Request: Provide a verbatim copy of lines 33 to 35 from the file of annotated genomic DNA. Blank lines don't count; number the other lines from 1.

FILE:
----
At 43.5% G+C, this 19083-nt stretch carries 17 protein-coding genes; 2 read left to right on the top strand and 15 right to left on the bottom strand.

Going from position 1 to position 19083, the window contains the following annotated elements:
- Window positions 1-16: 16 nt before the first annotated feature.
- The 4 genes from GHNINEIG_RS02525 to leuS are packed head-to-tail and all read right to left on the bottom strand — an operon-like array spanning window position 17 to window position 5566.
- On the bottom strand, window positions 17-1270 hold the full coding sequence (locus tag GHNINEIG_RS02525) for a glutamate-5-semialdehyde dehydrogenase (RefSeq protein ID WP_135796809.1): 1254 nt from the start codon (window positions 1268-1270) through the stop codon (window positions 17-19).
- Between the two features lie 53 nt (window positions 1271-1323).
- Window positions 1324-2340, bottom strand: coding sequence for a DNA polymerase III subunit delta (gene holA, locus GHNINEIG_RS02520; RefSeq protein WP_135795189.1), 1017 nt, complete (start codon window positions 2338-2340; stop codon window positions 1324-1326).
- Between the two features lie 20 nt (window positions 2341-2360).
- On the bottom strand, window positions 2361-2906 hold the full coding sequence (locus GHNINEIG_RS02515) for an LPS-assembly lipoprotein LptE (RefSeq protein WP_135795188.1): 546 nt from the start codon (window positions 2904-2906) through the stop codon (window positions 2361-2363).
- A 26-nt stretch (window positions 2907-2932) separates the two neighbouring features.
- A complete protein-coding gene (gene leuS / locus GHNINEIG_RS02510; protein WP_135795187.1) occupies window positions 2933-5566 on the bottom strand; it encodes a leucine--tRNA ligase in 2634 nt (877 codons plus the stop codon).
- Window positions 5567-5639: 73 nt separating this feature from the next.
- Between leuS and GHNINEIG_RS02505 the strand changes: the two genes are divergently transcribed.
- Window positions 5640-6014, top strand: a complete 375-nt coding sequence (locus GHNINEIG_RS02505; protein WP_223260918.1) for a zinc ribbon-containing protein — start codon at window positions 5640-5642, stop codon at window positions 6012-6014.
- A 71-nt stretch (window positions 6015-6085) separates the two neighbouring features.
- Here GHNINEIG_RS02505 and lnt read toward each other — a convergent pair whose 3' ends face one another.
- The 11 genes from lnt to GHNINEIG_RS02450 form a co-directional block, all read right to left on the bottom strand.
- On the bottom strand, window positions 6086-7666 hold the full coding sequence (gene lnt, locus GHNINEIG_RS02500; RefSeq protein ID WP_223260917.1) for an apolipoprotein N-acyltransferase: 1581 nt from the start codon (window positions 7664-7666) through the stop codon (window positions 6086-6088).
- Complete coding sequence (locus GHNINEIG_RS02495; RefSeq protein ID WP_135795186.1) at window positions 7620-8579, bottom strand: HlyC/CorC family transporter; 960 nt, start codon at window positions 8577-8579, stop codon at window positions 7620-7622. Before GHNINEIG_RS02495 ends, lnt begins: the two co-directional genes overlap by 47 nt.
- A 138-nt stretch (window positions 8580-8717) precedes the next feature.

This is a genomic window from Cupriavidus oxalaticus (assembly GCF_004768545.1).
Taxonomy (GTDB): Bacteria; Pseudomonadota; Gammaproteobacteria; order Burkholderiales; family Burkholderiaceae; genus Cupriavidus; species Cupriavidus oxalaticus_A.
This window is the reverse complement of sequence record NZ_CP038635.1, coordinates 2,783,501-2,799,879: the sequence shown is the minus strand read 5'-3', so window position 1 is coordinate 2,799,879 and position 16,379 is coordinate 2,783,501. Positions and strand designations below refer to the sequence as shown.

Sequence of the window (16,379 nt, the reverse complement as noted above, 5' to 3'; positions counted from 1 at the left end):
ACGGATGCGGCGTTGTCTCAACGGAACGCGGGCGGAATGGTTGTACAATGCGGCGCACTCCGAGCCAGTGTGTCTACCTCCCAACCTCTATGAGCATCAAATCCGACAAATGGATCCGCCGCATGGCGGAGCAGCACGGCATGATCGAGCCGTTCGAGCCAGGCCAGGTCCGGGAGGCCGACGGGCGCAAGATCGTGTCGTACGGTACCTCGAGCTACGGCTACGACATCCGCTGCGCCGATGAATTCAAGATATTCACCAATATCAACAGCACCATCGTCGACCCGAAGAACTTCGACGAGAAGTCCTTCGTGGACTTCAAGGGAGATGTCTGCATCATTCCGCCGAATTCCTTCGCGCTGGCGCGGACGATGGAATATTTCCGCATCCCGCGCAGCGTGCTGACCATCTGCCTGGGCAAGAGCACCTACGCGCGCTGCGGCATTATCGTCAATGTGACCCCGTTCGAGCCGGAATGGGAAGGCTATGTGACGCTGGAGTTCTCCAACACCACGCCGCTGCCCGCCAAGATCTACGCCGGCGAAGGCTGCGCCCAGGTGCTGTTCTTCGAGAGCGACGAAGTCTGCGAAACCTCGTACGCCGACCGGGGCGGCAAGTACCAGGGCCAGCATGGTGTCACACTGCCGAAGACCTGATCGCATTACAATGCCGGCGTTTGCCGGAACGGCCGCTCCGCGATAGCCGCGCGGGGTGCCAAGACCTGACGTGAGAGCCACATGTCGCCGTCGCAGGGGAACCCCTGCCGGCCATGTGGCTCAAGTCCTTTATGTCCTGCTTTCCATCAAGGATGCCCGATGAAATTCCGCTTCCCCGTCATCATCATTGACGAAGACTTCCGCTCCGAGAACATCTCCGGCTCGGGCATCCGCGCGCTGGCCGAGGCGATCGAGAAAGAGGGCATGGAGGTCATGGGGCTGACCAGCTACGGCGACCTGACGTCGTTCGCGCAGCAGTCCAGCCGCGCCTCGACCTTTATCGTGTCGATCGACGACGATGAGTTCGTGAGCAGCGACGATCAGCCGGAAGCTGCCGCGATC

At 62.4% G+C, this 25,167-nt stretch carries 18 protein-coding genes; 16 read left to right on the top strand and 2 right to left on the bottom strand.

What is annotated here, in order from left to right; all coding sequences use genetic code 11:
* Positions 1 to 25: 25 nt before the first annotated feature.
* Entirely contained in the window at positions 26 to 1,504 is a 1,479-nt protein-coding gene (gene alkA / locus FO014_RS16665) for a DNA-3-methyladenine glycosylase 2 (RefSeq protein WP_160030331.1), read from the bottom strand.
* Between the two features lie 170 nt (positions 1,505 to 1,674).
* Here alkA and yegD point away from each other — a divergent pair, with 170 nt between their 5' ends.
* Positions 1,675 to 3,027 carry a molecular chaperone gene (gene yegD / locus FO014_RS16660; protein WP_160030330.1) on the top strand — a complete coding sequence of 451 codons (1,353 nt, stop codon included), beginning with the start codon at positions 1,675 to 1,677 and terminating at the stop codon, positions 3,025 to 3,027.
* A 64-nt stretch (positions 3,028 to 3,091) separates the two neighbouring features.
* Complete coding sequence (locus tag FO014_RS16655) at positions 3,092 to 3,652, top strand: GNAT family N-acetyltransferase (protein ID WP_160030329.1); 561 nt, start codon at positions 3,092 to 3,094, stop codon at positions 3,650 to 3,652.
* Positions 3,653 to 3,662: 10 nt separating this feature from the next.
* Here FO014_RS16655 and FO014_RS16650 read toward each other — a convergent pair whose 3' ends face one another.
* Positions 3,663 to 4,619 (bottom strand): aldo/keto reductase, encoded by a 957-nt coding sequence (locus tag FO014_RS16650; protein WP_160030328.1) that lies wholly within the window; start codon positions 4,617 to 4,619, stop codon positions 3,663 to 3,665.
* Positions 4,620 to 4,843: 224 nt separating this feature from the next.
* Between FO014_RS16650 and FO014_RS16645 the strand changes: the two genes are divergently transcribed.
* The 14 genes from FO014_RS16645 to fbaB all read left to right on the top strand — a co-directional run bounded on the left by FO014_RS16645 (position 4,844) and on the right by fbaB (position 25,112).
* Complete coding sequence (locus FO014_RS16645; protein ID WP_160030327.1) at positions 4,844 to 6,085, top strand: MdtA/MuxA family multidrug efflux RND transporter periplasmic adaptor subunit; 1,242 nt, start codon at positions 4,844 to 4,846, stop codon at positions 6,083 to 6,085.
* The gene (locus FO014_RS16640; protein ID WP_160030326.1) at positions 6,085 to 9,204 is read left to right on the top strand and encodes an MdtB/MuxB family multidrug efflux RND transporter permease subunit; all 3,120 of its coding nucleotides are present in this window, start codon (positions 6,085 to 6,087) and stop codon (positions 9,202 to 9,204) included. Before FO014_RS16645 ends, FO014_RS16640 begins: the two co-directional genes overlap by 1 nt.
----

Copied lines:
* A 64-nt stretch (positions 3,028 to 3,091) separates the two neighbouring features.
* Complete coding sequence (locus tag FO014_RS16655) at positions 3,092 to 3,652, top strand: GNAT family N-acetyltransferase (protein ID WP_160030329.1); 561 nt, start codon at positions 3,092 to 3,094, stop codon at positions 3,650 to 3,652.
* Positions 3,653 to 3,662: 10 nt separating this feature from the next.